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Schaeuble says Greek aid shocker was designed to bring clarity

German Finance Minister Wolfgang Schaeuble listens to a news conference in the Greek ministry of finance in Athens July 18, 2013. REUTERS/Jo
German Finance Minister Wolfgang Schaeuble listens to a news conference in the Greek ministry of finance in Athens July 18, 2013. REUTERS/Jo

MARIA LAACH, Germany (Reuters) - German Finance Minister Wolfgang Schaeuble said on Thursday that his blunt comments earlier in the week that Greece would need a third bailout had been aimed at reassuring people who feared the government was hiding bad news before next month's election.

Schaeuble's remarks at a small campaign event in northern Germany on Tuesday caused a political storm because they were at odds with the line of his boss, Chancellor Angela Merkel, who has said repeatedly that it is too early to discuss more aid for Athens.

Opposition parties, which have criticized Merkel for playing down the risks to German taxpayers from Greece to avoid a pre-election backlash, seized on Schaeuble's comments as further evidence that the chancellor had been less than honest.

"I saw a need to make clear that we are not hiding anything," Schaeuble said at an election event near Koblenz in western Germany.

Greece has received two bailouts worth a combined 240 billion euros, but the loans will stop flowing at the end of 2014.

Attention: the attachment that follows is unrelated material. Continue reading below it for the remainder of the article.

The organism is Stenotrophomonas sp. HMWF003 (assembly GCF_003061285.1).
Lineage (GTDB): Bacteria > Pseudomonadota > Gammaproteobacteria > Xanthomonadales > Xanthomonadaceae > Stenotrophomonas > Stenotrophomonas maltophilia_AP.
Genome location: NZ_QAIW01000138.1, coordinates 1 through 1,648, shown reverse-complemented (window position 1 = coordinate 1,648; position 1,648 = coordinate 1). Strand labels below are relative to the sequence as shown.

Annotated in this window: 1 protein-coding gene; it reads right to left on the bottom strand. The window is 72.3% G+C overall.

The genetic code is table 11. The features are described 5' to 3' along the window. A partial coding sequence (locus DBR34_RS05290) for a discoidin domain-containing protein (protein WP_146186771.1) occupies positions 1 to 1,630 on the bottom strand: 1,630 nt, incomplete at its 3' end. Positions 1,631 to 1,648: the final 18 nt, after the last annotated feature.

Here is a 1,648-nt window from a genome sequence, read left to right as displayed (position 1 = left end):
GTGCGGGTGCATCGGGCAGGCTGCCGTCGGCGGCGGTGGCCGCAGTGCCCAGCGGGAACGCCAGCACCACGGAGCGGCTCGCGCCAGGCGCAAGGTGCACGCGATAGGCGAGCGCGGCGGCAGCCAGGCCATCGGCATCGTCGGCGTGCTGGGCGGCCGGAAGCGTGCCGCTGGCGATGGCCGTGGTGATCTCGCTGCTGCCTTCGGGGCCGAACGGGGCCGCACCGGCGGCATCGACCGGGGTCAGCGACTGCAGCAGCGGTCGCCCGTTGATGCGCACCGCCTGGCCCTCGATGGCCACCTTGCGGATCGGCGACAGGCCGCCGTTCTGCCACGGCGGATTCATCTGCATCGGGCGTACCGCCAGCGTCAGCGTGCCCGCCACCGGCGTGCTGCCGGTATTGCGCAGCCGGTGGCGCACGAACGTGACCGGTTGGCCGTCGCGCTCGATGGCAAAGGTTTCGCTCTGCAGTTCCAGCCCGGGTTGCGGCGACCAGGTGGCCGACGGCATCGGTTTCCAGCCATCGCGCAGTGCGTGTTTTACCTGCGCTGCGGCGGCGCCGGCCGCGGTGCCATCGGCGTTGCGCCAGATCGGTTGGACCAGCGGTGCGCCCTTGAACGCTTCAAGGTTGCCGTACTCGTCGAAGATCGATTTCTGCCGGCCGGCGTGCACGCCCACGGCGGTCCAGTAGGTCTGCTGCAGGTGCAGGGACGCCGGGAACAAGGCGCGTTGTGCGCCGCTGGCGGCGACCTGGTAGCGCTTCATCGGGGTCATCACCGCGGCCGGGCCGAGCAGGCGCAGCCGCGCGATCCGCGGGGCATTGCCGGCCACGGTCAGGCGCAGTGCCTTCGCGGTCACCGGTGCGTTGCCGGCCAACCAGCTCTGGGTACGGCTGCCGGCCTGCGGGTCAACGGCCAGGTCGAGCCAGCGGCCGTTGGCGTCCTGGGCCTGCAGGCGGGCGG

Schaeuble said in Koblenz that since Greece would not be able to raise sufficient funds on the capital markets by then, "there will likely be a need for action".

At the event on Tuesday, he had said: "There will have to be another program for Greece".

The government has tried to play down those remarks, insisting that it will wait until the middle of 2014 to decide whether Greece needs further help. But many economists have long seen a third program as inevitable.

Schaeuble said he felt the need to bring clarity to the discussion because of sense that people feared bad news after the election.

"This is dangerous not only for Greece and Europe. If the financial markets believe that another debt writedown is coming, then we will quickly see general anxiety surrounding euro zone debt."

Schaeuble repeated this week there would not be another debt "haircut" for Greece.

(Reporting by Reuters Television; writing by Alexandra Hudson; Editing by Noah Barkin)

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